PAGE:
Are your employees on drugs? An EAP can help

by Victoria Bruce11 Mar 2016
The odds of drug and alcohol issues infiltrating your workforce are significant, with statistics showing that most people who use alcohol and drugs are employed.
 
While recognising the signs and symptoms of employee substance abuse can be a challenge for HR professionals, partnering with an EAP and organisational development provider can help HR managers and employers tackle these issues in their workplaces.
 
Shelley Miles, Head of Psychology Services for Assure Programs, says more employers are turning to EAP providers to find ways to retain staff and help manage employees with substance abuse issues.
 
“Organisations are seeking ways to retain staff and improve the return on investment,” Miles told HC Online.
 
“Increasingly, organisations are becoming mindful of drug and alcohol issues and in turn, mental health and wellbeing in the workplace and the impact of the stressors that are prevalent in society,” she says.
 
Data from the Australian Drug Foundation (ADF) has previously found that as many as one in five employees have performed their work duties while under the influence of alcohol, with a further 40% attending work while feeling the after-effects.

The ADF has also estimated that drug and alcohol use has an annual price-tag to Australian businesses of around $6 billion, mostly racked up by lost productivity and absenteeism.

Common signs that staff are battling with substance abuse issues include irritability, problems concentrating, extreme tiredness and blurred vision, all of which can create problems for employers and co-workers.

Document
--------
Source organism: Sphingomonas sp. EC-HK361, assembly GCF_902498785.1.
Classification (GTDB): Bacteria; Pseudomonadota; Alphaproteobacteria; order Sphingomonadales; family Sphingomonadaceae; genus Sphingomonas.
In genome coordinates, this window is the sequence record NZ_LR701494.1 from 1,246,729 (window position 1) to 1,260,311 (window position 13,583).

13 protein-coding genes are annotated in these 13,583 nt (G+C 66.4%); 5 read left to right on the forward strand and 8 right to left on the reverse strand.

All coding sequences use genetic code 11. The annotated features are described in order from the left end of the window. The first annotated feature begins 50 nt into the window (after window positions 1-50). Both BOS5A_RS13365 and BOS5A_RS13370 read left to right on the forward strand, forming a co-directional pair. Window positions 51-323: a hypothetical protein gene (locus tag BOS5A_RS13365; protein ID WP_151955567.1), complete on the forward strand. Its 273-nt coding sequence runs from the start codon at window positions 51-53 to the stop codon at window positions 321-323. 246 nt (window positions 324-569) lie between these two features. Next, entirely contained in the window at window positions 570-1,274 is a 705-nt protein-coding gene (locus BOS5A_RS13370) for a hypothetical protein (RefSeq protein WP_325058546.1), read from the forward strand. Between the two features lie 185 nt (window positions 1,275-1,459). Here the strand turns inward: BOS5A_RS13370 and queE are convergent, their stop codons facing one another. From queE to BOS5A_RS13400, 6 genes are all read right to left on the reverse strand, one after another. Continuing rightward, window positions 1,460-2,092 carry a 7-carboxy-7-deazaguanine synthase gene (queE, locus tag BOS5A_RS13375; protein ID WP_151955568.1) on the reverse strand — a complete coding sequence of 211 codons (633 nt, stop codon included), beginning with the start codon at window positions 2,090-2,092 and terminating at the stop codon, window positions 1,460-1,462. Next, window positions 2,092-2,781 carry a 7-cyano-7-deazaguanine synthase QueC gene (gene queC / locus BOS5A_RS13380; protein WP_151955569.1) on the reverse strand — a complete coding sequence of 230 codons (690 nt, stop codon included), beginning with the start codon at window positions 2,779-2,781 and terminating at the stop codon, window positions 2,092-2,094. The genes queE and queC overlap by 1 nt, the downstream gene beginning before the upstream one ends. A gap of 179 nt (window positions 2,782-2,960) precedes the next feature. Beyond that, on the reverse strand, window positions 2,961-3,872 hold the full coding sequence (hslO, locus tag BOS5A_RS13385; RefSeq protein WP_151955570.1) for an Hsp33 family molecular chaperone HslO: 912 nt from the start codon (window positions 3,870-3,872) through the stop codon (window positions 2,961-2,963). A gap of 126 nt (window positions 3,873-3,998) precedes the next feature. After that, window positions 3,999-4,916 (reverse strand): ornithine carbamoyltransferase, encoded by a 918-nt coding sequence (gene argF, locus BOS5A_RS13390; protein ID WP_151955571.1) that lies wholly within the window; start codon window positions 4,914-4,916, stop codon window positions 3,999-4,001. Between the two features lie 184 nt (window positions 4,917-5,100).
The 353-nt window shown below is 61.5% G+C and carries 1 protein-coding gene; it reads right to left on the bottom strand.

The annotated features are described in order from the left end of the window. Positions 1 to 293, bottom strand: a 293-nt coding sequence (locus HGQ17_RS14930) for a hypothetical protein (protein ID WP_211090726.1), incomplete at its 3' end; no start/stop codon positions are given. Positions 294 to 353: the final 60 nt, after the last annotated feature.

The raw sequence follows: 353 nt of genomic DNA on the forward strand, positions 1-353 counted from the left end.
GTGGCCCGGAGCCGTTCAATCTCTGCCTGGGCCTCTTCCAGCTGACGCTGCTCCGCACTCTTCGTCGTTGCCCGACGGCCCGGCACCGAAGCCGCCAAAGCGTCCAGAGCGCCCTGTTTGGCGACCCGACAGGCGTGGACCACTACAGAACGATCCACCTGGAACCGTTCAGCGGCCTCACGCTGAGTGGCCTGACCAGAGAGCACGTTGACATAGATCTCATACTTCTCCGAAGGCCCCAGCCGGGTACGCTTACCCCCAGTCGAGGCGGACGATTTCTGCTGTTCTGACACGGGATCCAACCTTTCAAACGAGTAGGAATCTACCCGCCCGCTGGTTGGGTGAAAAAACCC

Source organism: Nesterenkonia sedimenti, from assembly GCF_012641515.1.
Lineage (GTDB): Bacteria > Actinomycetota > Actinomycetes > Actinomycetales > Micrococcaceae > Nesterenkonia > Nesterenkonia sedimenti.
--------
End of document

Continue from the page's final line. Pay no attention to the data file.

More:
Miles says alcohol and other drugs can impact on workplaces in a number of ways, including affecting relationships, safety and productivity.
 
She says a significant number of referrals are coming from the employers in the mining and construction industries, who have a No Tolerance policy for substance use that reflects the risky nature of their work.
 
“Our psychologists have seen an increase in the number of employees being referred to the EAP by their supervisors, and/or Human Resources due to ‘blowing numbers’ or failing random blood tests, particularly on mining and construction sites,” Miles told HC Online.
 
“A large number of fly in fly out workers are in this category – with the drug of choice we see being alcohol, marijuana and methamphetamines,” she says.
 
But employers can work with their EAP to promote a positive workplace culture and a No Tolerance attitude towards drug and alcohol use at work.
 
“An EAP can assist to provide change and education at an individual employee, a management and a leadership group level to enable organisations to design and implement sustainable mental health practices,” she says.
 
“We also work closely with customers to deliver leadership development programs, to better equip managers to identify, respond, plan and support employees experiencing a range of mental health challenges.”
 
There are a range of actions that an employer may take when working with a staff member experiencing problems with alcohol or other drugs.  This can include:
  • Being aware of signs and symptoms - including mental health issues, as these are often linked.
  • Skilling up/training employers/managers/supervisors to have conversations with their employees.  
  • Having clear policies and procedures including organisational actions such as fitness for work assessments/ rehabilitation options and/or other consequences.
  • Having strong organisational culture/role modelling of good behaviour.
  • Having an EAP in place and use the Manager Support Service for advice as well as Manager Referral for a direct/non confidential intervention
When selecting an EAP providers, employers should consider a range of factors, including the quality and professional experience of their clinicians, and the use of evidence-based interventions.
 
“Lastly, an EAP should have the ability to deliver strong organisational services for individuals, teams and the entire organisation,” Miles says.


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